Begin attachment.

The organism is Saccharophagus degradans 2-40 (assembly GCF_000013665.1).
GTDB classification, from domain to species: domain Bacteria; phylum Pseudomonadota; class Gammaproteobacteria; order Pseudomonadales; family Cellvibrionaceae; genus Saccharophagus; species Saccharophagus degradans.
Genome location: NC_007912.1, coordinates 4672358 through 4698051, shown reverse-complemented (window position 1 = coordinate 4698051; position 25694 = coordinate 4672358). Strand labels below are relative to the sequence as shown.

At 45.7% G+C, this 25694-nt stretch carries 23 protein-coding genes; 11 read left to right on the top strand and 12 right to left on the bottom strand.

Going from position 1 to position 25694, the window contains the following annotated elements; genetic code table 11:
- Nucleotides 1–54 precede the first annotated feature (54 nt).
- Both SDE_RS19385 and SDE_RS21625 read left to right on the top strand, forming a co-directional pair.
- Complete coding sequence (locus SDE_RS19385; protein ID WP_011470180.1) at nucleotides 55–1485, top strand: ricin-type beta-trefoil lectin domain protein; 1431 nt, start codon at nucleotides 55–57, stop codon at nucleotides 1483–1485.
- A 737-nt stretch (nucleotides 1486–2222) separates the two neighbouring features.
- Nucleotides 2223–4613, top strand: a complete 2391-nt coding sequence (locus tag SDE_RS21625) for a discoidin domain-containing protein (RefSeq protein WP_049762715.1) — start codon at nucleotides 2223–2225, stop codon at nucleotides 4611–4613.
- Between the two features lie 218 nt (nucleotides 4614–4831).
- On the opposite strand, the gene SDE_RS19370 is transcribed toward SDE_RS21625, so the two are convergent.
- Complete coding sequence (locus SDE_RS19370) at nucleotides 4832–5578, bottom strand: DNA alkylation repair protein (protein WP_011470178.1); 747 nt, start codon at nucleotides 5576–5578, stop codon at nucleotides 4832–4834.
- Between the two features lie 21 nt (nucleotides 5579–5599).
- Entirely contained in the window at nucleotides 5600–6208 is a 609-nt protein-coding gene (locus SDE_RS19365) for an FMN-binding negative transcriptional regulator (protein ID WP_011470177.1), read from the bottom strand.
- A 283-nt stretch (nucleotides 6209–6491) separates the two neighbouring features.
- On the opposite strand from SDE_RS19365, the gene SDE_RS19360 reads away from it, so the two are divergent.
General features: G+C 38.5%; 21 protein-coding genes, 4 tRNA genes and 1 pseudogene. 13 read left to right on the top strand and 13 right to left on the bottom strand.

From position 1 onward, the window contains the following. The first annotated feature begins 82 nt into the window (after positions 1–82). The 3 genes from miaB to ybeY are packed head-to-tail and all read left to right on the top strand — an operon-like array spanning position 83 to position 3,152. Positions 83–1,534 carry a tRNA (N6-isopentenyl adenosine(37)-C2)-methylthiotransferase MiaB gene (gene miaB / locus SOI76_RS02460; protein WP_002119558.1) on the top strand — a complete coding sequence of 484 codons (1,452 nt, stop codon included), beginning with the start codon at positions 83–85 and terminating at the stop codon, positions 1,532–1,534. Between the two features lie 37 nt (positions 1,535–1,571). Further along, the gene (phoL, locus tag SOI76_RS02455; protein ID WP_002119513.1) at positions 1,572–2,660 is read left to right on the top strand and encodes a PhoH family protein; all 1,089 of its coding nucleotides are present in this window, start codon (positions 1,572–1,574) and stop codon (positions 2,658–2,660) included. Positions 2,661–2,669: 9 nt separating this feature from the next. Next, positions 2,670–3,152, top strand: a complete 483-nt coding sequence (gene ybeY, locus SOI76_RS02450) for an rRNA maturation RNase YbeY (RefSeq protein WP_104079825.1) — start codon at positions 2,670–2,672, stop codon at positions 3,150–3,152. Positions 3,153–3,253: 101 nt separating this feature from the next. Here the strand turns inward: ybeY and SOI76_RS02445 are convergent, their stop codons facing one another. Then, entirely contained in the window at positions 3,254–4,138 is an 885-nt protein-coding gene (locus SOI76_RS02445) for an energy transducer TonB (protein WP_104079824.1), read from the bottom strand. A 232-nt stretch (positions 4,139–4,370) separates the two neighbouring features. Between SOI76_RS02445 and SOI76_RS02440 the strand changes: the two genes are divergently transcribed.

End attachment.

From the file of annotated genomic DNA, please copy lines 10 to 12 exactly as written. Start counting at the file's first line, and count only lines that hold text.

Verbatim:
- Nucleotides 2223–4613, top strand: a complete 2391-nt coding sequence (locus tag SDE_RS21625) for a discoidin domain-containing protein (RefSeq protein WP_049762715.1) — start codon at nucleotides 2223–2225, stop codon at nucleotides 4611–4613.
- Between the two features lie 218 nt (nucleotides 4614–4831).
- On the opposite strand, the gene SDE_RS19370 is transcribed toward SDE_RS21625, so the two are convergent.